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Expo Mark II sound chair

At a glance

  • Australia at Expo 67 Montreal
  • Designers Grant and Mary Featherston
  • World exhibition

Innovative Australian design

Upholstered orange chair with a circular base and cushion. The high back includes speakers in the winged headrest.
The Expo Mark II sound chair, adapted for the Australian domestic market after Expo 67 in Montreal. Photo: Lannon Harley.

The Expo Mark II sound chair is an enduring legacy of Australia's contribution to the 1967 world exhibition in Montreal, Canada.

The Australian pavilion at Expo 67 included 240 sound chairs from Melbourne-based contemporary furniture designers Grant and Mary Featherston.

The chairs were commissioned by Robin Boyd, who designed the Australian pavilion's interior and displays at Expo 67. Boyd commissioned the Featherstons to develop a 'talking chair' to deliver information about Australia to visitors in seated comfort.

The Mark II sound chair acquired by the National Museum in 2007 was produced between 1967 and 1970. It was adapted for the domestic market from the original Expo chair design by Aristoc Industries.

The sound chair was made by moulding the shell in expanded rigid polystyrene, which was then upholstered in polyurethane foam and wool. The headrest, back and base were constructed in one continuous circular form, with a winged back. A circular seat of polyurethane was set into the base of the frame and two speakers were fitted to the internal shell in the head bolster.

These chairs are made for talking

The original Expo 67 sound chairs were upholstered in dark green wool with either a green cushion for English audio, or an orange cushion for French audio.

Speakers installed in the headrests were activated by the pressure of a person sitting in the chair. An audio system controlled from the basement played three-minute segments of well-known Australians talking about Australia and the exhibits surrounding the visitor.

The system, which cost $1 million to produce, was designed so that if an occupant of the chair left in the middle of the tape, it would start again from the beginning when a new visitor sat down.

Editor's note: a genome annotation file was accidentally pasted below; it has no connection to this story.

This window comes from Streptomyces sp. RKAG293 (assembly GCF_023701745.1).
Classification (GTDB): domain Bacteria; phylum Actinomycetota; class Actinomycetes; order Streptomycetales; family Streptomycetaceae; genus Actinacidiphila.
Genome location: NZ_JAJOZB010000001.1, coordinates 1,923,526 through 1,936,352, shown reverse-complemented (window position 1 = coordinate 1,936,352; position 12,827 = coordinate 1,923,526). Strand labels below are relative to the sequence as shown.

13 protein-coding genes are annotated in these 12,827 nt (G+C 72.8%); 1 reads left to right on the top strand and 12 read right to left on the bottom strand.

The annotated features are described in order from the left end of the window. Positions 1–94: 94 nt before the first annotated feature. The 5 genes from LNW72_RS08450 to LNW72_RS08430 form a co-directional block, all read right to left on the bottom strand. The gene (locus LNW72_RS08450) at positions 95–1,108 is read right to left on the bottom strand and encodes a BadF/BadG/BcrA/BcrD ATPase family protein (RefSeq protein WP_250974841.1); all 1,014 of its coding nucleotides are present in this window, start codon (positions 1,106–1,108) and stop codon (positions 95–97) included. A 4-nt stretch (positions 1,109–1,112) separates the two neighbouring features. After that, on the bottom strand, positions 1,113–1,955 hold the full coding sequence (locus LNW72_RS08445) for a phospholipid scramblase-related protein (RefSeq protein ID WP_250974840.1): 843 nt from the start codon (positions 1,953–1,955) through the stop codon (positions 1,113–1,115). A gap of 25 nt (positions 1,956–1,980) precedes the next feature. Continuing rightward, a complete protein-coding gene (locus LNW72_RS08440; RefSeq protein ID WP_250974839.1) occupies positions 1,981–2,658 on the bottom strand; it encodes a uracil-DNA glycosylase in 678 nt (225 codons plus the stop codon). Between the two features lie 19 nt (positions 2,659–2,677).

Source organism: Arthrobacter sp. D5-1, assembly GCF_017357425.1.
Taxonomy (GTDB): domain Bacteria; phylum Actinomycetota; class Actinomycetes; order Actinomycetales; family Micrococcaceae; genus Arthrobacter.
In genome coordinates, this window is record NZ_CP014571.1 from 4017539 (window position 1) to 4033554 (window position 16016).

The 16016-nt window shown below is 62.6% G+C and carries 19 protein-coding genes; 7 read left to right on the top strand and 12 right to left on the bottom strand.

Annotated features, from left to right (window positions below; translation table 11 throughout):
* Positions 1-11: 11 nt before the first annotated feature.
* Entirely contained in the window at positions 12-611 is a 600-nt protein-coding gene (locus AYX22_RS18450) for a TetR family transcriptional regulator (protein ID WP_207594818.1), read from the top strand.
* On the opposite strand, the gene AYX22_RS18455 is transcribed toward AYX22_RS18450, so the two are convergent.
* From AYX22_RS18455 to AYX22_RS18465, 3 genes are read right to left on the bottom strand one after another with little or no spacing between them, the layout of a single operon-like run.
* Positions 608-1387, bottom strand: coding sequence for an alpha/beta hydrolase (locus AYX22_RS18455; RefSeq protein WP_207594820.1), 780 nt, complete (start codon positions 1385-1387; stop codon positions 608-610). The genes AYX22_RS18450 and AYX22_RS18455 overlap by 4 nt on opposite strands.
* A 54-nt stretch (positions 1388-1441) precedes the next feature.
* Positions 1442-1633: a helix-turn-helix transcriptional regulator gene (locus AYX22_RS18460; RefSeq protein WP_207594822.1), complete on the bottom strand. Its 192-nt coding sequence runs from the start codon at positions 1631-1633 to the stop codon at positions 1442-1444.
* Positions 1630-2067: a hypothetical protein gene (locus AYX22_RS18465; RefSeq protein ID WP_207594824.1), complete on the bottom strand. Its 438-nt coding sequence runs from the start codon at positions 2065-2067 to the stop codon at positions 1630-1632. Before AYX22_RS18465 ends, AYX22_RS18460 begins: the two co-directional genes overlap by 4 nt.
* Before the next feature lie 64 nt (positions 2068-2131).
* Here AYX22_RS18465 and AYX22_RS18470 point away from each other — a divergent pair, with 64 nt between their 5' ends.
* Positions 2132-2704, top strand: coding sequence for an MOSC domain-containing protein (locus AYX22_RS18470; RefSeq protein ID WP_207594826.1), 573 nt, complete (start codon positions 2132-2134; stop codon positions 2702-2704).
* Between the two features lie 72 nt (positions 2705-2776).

A total of 2000 tapes were made to withstand the wear and tear of being used 12 hours a day, seven days a week for six months. The estimated life of a tape under these conditions was four to six weeks.

The original sound chairs, and the contents of the entire Australian pavilion, were given to the city of Montreal at the exhibition's end. It is unlikely that any of the original chairs returned to Australia.

A woman dressed in an orange uniform and beige gloves sits on a dark green high-backed chair. Several similar chairs can be seen in the background.
Hostess Hedy Glesinger on an original sound chair in the distinctive Australian pavilion at Expo 67 Montreal. Photo: National Archives of Australia, AA1982/206 29.

Australian voices

The complex sound system controlling the chairs was designed and built through cooperation between government and private enterprise.

The equipment was built by the Rola (Australia) Company while the computerised system for selecting the tapes was designed by Australian post office engineers.

The tapes played through the talking chairs featured the voices of famous Australians including:

  • Sir Robert Menzies on natural resources
  • Sir Hudson Fysh on aviation
  • Sir Robert Helpmann on ballet and theatre
  • Sir Mark Oliphant on science
  • Rolf Harris on humour.

The conversations were recorded by Crawford Productions, the Melbourne radio and television production company, before they were dubbed onto tape by the Australian Broadcasting Commission. French translations were recorded by the Royal Australian Air Force's foreign language school at Point Cook, Victoria.

Transcripts of the recordings are held by the National Archives of Australia (NAA A463, 1965/5067 Part 4).

Black and white image showing people sitting in high-backed winged chairs. A circular display case, which rises to a peak is also visible.
Visitors using sound chairs in the Australian pavilion at Expo 67 Montreal. Photo: National Archives of Australia, AA 1982/206 45.

1967 world exhibition

Montreal welcomed more than 50 million visitors to Expo 67 over a period of six months. Taking the theme 'Man and his World', the international exhibition featured displays from more than 70 countries, including Australia.

The theme of the Australian Government developed pavilion was the 'Spirit of Adventure'. The glass-walled building covered 30,000 square feet or 2700 square metres.

A group of 28 carefully selected young Australians welcomed 20 million visitors to their nation's pavilion.

The display was designed as a 'haven of space and tranquillity' floating above a bushland setting. Inside, visitors could marvel at models of Canberra, the Parkes radio telescope, the Snowy Mountains Hydro-Electric Scheme and a display of Australia's new decimal currency. Outside, visitors could see wallabies and kangaroos and a model Great Barrier Reef was re-created in a lagoon.

Other collection material

In 2007 the National Museum held an exhibition, Australia at Expo 67 Montreal, to mark the 30th anniversary of the event.

Apart from the sound chair, the Museum holds a collection of objects which belonged to former Australian pavilion staff members. This includes uniforms, staff passes, an expo passport, souvenir brooch and a ceramic bowl used in the VIP dining room.

A woman wearing an orange top and skirt stands with her gloved right hand resting on a display case. An orange chair sits in the case, which includes a portrait of another woman at the rear.
Australian Expo 67 hostess Kate 'Kay' Maisey wearing her original uniform at the National Museum exhibition launch. Photo: Lannon Harley.